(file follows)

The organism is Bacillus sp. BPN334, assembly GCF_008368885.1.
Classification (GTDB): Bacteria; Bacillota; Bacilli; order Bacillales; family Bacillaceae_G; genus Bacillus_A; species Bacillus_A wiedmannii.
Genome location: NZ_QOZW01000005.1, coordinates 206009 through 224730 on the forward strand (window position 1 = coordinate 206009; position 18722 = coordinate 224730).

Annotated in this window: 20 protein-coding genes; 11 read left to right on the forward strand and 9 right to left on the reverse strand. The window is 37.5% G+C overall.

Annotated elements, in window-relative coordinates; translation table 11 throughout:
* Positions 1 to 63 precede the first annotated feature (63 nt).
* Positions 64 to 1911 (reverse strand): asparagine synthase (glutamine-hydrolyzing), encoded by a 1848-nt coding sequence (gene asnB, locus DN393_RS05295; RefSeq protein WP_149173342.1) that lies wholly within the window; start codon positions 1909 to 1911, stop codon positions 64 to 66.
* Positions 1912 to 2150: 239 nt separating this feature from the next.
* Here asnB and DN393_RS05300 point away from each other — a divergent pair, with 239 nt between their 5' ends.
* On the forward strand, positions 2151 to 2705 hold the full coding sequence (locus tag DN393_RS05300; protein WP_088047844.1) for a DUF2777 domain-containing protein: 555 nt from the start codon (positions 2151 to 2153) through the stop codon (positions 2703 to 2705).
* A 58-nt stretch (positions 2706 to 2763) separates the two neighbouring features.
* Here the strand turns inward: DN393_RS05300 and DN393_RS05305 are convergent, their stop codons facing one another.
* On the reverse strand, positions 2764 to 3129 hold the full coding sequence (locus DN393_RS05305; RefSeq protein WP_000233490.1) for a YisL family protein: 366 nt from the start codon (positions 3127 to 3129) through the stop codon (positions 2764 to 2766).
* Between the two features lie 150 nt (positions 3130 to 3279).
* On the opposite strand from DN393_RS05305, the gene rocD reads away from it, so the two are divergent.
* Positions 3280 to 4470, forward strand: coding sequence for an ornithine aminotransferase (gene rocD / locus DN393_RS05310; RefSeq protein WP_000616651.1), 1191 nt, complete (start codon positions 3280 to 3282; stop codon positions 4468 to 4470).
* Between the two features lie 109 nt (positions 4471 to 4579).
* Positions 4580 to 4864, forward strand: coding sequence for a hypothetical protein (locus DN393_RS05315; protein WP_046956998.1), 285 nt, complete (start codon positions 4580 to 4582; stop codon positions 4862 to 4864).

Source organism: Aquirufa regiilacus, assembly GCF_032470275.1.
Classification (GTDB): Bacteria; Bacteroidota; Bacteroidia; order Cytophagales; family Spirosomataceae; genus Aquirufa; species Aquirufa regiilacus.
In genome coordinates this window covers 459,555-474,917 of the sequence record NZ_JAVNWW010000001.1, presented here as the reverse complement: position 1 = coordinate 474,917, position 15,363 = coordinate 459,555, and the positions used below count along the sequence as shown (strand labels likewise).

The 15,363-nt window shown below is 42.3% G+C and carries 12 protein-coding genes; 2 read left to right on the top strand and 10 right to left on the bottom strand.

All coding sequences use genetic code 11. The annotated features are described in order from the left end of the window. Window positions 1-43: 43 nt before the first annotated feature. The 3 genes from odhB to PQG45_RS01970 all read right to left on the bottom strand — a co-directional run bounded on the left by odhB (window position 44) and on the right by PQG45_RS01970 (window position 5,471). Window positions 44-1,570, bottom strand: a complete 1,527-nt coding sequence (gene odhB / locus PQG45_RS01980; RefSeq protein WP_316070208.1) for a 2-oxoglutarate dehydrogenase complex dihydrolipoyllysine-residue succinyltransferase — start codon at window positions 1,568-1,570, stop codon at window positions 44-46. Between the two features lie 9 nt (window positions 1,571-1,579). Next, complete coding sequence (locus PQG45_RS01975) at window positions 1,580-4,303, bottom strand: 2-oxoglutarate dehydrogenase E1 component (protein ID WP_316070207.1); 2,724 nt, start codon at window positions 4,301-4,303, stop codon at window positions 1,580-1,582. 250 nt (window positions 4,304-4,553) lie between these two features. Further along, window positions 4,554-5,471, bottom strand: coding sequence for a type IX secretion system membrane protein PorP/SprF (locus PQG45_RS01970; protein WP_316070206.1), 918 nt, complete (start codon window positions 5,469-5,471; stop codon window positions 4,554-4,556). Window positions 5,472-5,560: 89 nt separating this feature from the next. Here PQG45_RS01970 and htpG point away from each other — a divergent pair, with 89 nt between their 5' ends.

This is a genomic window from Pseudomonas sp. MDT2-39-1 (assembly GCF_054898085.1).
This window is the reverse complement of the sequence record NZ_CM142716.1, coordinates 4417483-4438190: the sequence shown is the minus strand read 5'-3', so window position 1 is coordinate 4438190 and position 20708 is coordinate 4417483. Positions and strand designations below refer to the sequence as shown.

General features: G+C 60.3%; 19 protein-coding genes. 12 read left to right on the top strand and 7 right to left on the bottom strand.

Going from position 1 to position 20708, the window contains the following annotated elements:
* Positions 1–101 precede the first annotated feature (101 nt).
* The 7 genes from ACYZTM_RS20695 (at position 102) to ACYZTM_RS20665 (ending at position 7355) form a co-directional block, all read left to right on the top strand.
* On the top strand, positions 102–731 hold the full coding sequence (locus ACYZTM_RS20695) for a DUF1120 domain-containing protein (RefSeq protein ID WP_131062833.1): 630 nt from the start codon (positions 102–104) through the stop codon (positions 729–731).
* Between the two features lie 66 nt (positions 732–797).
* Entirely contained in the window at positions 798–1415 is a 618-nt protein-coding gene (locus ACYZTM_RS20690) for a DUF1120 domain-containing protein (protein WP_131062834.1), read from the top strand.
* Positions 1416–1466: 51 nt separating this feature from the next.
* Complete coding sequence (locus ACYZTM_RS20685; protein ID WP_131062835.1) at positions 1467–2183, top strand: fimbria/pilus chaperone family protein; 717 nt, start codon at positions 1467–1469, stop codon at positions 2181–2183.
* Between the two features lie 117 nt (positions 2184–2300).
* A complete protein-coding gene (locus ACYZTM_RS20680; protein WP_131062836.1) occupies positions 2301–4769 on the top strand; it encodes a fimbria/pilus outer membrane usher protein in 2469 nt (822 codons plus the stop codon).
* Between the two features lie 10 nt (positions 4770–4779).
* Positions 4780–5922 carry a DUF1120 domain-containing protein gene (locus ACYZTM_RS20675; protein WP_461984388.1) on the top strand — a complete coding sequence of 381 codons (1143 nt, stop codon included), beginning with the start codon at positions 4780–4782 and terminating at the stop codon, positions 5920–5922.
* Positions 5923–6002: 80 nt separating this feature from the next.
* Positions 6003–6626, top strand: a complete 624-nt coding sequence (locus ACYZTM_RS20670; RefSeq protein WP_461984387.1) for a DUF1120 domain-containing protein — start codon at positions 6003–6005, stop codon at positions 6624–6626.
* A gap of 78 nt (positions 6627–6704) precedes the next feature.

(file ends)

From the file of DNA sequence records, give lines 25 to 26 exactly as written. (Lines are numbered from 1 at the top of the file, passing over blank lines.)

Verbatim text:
This window is the reverse complement of the sequence record NZ_CM142716.1, coordinates 4417483-4438190: the sequence shown is the minus strand read 5'-3', so window position 1 is coordinate 4438190 and position 20708 is coordinate 4417483. Positions and strand designations below refer to the sequence as shown.

General features: G+C 60.3%; 19 protein-coding genes. 12 read left to right on the top strand and 7 right to left on the bottom strand.